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First Globals Technology Corps: Merging Jobs and Public Diplomacy

Jan 5 2014, 8:21pm CST | by , in News

 
 

In our book, First Globals: Understanding, Managing, and Unleashing the Potential of Our Millennial Generation, Joan Snyder Kuhl and I present a number of prescriptions for welcoming Millennials into the workforce. One of my favorites involves the creation of a First Globals Technology Corps, a practical and cost-efficient way of utilizing the special skills of this mobile and techno-savvy age cohort, while at the same time, allowing them to make a real difference in the world.

I (John) spent some time in North Africa in both the Autumn of 2011 and the Spring 2012 and was struck by the consistency of themes coming from opposite directions, but never quite connecting. My polling and focus groups among young supporters of the Arab Spring in Tunisia revealed their strong desire to become leaders in the New Tunisia. These were the first young people to defy an Arab dictator and peacefully drive him from office. But now, young Tunisians both in the country and in the diaspora want the fruit of their hard work. They want to serve in government, and they want to lead NGO efforts to build democracy, economic capacity, and modernize their economy. They want the best 21st century skills and their mantra was “technical support and training”. They told this to any and every American or European official (and pollster) they saw. It was a powerful reminder of a similar message I received from a poll of the Emirates-based Young Arab leaders which I conducted in August 2006 for Business for Diplomatic Action. Back then, my company surveyed over 200 members of this network of Arabs under 45 years of age – men and women, business and professional, on the make, mainly located in the GCC region but scattered across the Middle East North Africa region. Aside from family, we asked what was most important to them. Success in their profession and business was by far the top answer. What did they need to attain that success? They were clear: the best possible training, mentoring, internships, and hand-on work opportunities. And, from a list of developed countries were presented, where would they expect to get the best skill development? The response wasn’t even close – it was the United States, “the platinum standard”, according to one survey respondent. But then we asked who their number one hero in the Arab World was? There was a consensus: Hassan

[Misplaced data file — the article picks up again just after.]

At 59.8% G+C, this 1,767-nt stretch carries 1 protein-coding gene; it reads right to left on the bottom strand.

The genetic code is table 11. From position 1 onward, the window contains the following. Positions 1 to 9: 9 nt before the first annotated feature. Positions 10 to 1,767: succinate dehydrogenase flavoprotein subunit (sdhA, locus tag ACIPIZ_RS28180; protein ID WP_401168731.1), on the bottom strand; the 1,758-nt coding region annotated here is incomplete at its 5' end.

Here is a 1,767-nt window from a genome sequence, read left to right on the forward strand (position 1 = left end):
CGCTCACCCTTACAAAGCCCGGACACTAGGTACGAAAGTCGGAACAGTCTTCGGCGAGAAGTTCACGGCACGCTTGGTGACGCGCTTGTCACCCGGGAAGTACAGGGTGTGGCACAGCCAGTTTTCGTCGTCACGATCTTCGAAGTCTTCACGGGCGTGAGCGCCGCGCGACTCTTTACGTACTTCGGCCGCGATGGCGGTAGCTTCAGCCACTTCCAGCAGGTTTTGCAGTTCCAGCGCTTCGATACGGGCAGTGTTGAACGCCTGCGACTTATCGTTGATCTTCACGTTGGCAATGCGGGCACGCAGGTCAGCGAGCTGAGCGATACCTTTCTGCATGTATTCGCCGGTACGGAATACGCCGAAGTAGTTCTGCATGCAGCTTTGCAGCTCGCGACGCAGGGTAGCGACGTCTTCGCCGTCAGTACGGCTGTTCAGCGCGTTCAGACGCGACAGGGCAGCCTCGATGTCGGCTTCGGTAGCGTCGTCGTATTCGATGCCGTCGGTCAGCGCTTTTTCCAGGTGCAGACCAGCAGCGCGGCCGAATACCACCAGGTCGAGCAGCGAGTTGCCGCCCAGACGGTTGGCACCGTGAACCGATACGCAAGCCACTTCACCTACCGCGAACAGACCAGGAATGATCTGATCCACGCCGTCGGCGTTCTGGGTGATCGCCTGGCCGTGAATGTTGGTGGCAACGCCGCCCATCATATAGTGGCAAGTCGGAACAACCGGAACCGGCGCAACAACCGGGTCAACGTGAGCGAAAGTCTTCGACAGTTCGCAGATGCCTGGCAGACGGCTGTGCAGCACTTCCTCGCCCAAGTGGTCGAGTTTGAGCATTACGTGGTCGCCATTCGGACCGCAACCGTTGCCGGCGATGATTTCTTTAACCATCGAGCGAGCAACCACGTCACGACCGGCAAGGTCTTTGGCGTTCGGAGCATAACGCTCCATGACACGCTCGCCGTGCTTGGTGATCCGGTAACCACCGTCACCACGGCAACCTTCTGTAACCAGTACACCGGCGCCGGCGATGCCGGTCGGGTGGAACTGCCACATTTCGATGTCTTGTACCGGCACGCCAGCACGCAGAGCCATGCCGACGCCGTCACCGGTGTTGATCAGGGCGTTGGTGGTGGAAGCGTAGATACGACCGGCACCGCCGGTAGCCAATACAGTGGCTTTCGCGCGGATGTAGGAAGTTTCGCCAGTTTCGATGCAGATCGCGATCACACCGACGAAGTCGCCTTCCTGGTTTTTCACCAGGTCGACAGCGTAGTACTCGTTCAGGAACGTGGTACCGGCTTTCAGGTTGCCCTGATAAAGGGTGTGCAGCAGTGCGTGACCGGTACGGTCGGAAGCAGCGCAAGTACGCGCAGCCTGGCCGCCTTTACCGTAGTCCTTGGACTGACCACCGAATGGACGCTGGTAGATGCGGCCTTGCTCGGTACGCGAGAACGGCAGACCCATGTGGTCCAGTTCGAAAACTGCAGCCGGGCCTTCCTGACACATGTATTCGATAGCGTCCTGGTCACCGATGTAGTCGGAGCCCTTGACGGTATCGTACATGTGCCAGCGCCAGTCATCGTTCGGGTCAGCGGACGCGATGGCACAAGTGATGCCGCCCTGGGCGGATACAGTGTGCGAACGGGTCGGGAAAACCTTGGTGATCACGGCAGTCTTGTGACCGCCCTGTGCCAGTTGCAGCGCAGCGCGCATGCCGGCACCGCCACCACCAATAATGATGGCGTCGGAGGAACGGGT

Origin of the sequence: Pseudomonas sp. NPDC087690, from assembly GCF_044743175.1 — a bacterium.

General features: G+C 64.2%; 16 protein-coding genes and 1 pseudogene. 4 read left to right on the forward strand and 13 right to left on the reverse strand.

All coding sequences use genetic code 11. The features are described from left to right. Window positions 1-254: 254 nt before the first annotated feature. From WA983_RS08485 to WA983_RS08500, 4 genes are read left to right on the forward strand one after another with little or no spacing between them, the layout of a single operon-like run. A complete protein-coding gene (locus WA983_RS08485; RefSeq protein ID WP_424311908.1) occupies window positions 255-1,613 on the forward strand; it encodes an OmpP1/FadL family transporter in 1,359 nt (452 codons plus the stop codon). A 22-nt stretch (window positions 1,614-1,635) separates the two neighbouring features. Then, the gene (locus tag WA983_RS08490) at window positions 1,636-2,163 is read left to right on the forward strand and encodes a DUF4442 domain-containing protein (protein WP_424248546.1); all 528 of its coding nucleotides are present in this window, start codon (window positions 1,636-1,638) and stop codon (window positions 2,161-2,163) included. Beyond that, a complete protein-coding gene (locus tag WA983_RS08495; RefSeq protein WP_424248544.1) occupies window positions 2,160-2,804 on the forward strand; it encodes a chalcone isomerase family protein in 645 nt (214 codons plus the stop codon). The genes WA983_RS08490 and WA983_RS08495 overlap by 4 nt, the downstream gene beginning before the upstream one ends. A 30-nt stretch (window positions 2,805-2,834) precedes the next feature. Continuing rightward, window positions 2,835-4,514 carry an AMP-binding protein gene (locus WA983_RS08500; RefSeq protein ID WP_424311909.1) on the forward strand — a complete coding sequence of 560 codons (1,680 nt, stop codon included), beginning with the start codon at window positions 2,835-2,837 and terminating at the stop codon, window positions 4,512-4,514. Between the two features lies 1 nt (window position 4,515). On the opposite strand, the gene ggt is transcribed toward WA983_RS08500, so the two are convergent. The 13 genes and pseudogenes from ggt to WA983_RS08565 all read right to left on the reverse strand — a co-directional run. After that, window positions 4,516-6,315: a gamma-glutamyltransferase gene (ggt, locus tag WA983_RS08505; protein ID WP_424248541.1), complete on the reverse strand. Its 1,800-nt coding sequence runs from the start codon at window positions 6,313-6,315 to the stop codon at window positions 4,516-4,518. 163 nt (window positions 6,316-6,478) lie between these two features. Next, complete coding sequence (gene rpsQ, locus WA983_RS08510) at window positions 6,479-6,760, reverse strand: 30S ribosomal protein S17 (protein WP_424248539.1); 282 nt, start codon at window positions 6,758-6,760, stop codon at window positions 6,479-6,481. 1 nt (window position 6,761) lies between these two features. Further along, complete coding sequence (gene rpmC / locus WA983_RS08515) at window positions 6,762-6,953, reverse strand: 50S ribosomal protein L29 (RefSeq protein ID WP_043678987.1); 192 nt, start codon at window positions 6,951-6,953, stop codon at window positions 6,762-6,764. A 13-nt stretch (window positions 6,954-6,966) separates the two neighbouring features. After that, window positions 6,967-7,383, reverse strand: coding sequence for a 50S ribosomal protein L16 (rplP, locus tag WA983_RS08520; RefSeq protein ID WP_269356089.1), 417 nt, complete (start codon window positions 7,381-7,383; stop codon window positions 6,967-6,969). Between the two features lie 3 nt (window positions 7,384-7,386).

Nasrallah, the leader of Hezbollah, because he had just “stood up to the United States”?

What a disconnect – here they were applauding and wanting the best possible training, internships, and education from the United States yet, at the same time applauding a sworn enemy of the U.S. But I saw a clear opportunity for the US in so many ways. On one hand, we have a burgeoning leadership class in this huge region crying out for technical support and training. These are people who want to start businesses, create capacity for enhanced internal and external communications in their nations, and do good things. On the other hand, the United States has an army of twenty-somethings with the best available education, desirous to be mobile, passionate about changing the world, and unable to find decent enough jobs. While the US Department of State is fond of funding $100 million grants that employ overpriced consultants and private security forces, why not take a page from President John F. Kennedy’s Peace Corps and hire America’s First Globals at a much more reasonable stipend and place them in a situation where they meet with and learn together from their fellow Globals, provide the technical support, and build a bridge with another culture? This could and should move well beyond the Arab and Muslim worlds. I have raised this with highest levels of the State Department and they are “pursuing it”, which I actually believe. Zogby Polls over the years (conducted by both Zogby International and my brother’s Middle East-focused Zogby Research Services) show consistently that Arabs welcome American technical support in building infrastructure, technology capacity, health care, and education (especially if we let them develop their own democratic institutions). What an excellent way to address a number of issues altogether and for a much more affordable rate.

Source: Forbes

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